Every year, summer fun becomes allergy misery for millions of Ohioans because of the pesky ragweed plant. The ragweed plant is a soft-stemmed weed that grows all over the United States, often in rural areas and river banks. Ragweed plants are known to release pollen into the atmosphere to fertilize other ragweed plants. A single ragweed plant can produce up to 1 billion pollen grains that can travel hundreds of miles in the wind.
Ragweed allergy season usually spans from early August to late October in Ohio, with its peak in September. According to the National Allergy Bureau, the amount of ragweed pollen in the air is typically highest between 10 a.m. and 3 p.m. Cool temperatures and rain can help lower pollen levels.
According to the Centers for Disease Control, ragweed pollen is one of the most common causes of seasonal allergies in Ohio, with three-fourths of all allergy sufferers allergic to it. For people with ragweed allergies, the immune system treats the pollen as a foreign invader, producing chemicals to fight the allergen. This chemical reaction leads to a variety of irritating symptoms. One of the most common symptoms of ragweed allergies is itchy, watery eyes. Other symptoms may include sneezing, coughing, stuffy or runny nose, itchy nose and throat, or skin reactions such as dermatitis.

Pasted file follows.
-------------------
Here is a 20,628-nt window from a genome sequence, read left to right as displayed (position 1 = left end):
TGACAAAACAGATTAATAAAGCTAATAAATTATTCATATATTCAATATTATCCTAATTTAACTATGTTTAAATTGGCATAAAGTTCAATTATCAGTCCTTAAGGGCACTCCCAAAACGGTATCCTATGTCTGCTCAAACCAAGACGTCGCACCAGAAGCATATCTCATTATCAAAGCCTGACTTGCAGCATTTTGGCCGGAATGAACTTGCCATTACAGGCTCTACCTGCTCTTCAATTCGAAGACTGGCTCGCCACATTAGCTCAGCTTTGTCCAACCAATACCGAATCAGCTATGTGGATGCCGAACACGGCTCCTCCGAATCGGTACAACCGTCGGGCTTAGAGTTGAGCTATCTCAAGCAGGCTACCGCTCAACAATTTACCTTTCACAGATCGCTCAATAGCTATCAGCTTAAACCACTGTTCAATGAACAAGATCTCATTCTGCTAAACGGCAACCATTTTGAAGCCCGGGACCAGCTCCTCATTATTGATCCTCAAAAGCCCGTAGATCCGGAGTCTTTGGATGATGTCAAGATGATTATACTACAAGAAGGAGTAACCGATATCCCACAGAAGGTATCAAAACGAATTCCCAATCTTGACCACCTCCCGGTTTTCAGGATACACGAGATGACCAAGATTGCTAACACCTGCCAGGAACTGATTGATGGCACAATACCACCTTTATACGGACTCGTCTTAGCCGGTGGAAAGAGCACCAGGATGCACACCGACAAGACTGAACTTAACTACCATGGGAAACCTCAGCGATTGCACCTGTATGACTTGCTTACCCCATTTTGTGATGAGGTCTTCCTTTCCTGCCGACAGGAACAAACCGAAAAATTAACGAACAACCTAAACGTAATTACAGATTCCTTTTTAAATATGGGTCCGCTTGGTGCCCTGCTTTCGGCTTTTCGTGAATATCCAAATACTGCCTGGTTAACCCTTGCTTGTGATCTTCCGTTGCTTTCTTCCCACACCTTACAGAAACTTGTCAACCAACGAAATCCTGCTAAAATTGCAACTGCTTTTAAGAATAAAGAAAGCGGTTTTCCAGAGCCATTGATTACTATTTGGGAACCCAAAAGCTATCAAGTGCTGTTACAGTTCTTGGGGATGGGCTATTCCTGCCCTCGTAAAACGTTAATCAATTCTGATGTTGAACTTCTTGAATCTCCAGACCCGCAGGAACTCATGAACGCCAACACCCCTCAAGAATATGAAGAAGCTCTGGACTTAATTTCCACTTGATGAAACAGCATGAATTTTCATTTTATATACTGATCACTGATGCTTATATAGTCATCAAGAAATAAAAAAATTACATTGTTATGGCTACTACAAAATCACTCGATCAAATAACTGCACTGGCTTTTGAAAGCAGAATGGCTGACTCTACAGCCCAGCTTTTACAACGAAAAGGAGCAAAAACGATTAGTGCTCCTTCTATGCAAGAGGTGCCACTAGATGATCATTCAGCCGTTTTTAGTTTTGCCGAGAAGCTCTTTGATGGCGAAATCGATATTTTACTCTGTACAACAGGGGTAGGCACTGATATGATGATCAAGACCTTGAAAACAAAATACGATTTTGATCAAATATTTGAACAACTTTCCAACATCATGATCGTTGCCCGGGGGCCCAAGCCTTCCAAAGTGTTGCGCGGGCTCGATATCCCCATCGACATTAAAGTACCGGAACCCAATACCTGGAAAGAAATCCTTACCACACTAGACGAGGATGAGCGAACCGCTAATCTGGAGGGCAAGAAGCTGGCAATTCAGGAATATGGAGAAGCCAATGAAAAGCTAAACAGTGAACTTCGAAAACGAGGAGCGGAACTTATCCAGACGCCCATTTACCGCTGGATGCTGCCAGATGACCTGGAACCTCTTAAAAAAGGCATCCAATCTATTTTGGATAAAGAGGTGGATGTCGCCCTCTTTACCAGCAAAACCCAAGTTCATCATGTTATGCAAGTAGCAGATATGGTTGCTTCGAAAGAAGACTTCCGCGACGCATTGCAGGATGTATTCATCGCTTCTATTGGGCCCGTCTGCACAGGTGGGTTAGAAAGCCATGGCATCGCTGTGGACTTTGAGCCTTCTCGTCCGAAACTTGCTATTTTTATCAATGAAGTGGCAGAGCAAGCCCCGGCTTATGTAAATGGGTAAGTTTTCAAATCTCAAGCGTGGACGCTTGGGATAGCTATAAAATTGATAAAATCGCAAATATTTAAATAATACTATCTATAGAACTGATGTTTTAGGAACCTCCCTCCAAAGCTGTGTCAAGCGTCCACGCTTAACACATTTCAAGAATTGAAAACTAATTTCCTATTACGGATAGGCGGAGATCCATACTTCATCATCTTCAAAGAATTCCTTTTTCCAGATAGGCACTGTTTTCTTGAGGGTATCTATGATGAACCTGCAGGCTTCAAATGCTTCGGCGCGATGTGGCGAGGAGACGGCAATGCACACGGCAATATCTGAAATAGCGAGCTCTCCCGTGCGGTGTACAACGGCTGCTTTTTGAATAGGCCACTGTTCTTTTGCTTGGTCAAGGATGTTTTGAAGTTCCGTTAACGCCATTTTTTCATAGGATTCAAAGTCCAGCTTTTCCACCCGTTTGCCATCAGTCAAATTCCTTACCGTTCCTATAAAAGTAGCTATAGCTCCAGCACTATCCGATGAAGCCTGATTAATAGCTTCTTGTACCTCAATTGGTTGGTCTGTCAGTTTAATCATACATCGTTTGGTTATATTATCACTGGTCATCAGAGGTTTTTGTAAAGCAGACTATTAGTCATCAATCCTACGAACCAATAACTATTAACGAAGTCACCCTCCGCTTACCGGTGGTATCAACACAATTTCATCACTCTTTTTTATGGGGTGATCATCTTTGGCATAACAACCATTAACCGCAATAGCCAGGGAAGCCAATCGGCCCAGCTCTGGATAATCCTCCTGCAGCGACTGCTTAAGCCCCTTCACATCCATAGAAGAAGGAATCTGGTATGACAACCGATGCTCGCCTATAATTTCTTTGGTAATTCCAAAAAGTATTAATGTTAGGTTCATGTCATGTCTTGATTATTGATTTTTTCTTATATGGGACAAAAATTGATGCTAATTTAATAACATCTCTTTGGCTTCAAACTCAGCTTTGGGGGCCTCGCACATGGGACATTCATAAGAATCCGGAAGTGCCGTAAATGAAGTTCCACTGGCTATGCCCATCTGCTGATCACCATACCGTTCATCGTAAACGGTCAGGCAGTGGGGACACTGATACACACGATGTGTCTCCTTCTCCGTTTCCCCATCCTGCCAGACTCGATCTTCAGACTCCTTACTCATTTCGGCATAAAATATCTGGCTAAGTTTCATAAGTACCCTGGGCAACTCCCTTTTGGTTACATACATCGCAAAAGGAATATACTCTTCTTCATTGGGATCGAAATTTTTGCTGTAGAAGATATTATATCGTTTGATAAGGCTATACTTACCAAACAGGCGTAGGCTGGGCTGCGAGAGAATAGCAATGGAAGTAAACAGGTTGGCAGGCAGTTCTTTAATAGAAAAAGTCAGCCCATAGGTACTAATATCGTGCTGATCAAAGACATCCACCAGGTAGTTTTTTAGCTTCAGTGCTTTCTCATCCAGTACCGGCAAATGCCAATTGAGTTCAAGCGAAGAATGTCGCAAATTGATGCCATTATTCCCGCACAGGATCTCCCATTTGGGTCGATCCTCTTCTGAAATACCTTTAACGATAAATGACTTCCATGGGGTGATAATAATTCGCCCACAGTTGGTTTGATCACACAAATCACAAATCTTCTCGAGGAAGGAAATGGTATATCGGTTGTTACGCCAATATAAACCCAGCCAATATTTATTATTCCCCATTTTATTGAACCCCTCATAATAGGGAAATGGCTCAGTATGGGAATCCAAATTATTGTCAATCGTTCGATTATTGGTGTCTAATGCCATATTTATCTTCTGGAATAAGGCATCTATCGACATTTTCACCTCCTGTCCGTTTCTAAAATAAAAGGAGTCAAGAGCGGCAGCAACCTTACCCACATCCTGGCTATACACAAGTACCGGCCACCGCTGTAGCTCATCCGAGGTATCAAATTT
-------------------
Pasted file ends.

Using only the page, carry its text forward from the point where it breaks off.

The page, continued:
Preventing Allergic Reactions
Keep these best practices in mind to avoid allergic reactions to ragweed:
- Avoid going outside or opening your windows in the morning and early afternoon when pollen counts are at their highest.
- Immediately shower and wash your clothes after wearing them outdoors.
- Bathe your pets frequently.
- Vacuum your home at least once a week to remove pollen that may be inside the home.
- Use an air conditioner continuously to circulate the air within your home.
Treating Ragweed Allergy Symptoms
Ragweed pollen travels through the air, so it is very difficult to avoid. Allergy sufferers often experience ongoing allergic reactions in the late-summer and fall months as a result. Although there is no cure, there are several treatments that can help relieve ragweed allergy symptoms. Over-the-counter medications include allergy eye drops, decongestants, antihistamines, and nasal corticosteroids. Prescription eye drops and prescription medications can also be used if over-the-counter medications are ineffective. A series of immunotherapy allergy shots may also be prescribed if medications aren’t working.
Taking these steps to prevent and treat Ohio ragweed allergies will ensure a safe and happy fall season! If you have questions about your eye health, call our eye experts at 216-574-8900 or schedule an appointment online.